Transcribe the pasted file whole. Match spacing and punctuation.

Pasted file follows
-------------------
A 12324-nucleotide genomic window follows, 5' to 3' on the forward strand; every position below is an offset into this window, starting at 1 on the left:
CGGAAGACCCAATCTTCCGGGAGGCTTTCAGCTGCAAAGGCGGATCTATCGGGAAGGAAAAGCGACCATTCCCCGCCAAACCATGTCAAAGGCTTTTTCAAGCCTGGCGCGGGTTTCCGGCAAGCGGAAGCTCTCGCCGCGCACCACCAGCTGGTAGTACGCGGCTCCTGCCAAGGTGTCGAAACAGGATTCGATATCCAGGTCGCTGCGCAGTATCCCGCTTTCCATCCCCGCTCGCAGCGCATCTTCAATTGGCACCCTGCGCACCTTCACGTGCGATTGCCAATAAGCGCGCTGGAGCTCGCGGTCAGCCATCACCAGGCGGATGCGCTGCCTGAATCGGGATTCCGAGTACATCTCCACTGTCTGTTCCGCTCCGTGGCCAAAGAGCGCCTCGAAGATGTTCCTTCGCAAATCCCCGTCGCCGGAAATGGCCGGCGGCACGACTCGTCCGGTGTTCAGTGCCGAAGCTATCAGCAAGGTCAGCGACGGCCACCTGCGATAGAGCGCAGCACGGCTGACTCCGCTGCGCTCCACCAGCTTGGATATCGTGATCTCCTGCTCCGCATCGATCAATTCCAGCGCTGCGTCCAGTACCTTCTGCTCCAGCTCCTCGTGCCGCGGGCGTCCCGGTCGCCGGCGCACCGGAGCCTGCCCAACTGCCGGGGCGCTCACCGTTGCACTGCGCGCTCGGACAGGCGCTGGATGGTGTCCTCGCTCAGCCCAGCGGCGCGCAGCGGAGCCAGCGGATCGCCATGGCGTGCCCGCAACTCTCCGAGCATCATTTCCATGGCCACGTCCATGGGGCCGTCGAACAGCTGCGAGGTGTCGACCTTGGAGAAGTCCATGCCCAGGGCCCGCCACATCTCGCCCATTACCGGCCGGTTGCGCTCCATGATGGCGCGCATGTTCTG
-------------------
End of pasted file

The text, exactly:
A 12324-nucleotide genomic window follows, 5' to 3' on the forward strand; every position below is an offset into this window, starting at 1 on the left:
CGGAAGACCCAATCTTCCGGGAGGCTTTCAGCTGCAAAGGCGGATCTATCGGGAAGGAAAAGCGACCATTCCCCGCCAAACCATGTCAAAGGCTTTTTCAAGCCTGGCGCGGGTTTCCGGCAAGCGGAAGCTCTCGCCGCGCACCACCAGCTGGTAGTACGCGGCTCCTGCCAAGGTGTCGAAACAGGATTCGATATCCAGGTCGCTGCGCAGTATCCCGCTTTCCATCCCCGCTCGCAGCGCATCTTCAATTGGCACCCTGCGCACCTTCACGTGCGATTGCCAATAAGCGCGCTGGAGCTCGCGGTCAGCCATCACCAGGCGGATGCGCTGCCTGAATCGGGATTCCGAGTACATCTCCACTGTCTGTTCCGCTCCGTGGCCAAAGAGCGCCTCGAAGATGTTCCTTCGCAAATCCCCGTCGCCGGAAATGGCCGGCGGCACGACTCGTCCGGTGTTCAGTGCCGAAGCTATCAGCAAGGTCAGCGACGGCCACCTGCGATAGAGCGCAGCACGGCTGACTCCGCTGCGCTCCACCAGCTTGGATATCGTGATCTCCTGCTCCGCATCGATCAATTCCAGCGCTGCGTCCAGTACCTTCTGCTCCAGCTCCTCGTGCCGCGGGCGTCCCGGTCGCCGGCGCACCGGAGCCTGCCCAACTGCCGGGGCGCTCACCGTTGCACTGCGCGCTCGGACAGGCGCTGGATGGTGTCCTCGCTCAGCCCAGCGGCGCGCAGCGGAGCCAGCGGATCGCCATGGCGTGCCCGCAACTCTCCGAGCATCATTTCCATGGCCACGTCCATGGGGCCGTCGAACAGCTGCGAGGTGTCGACCTTGGAGAAGTCCATGCCCAGGGCCCGCCACATCTCGCCCATTACCGGCCGGTTGCGCTCCATGATGGCGCGCATGTTCTG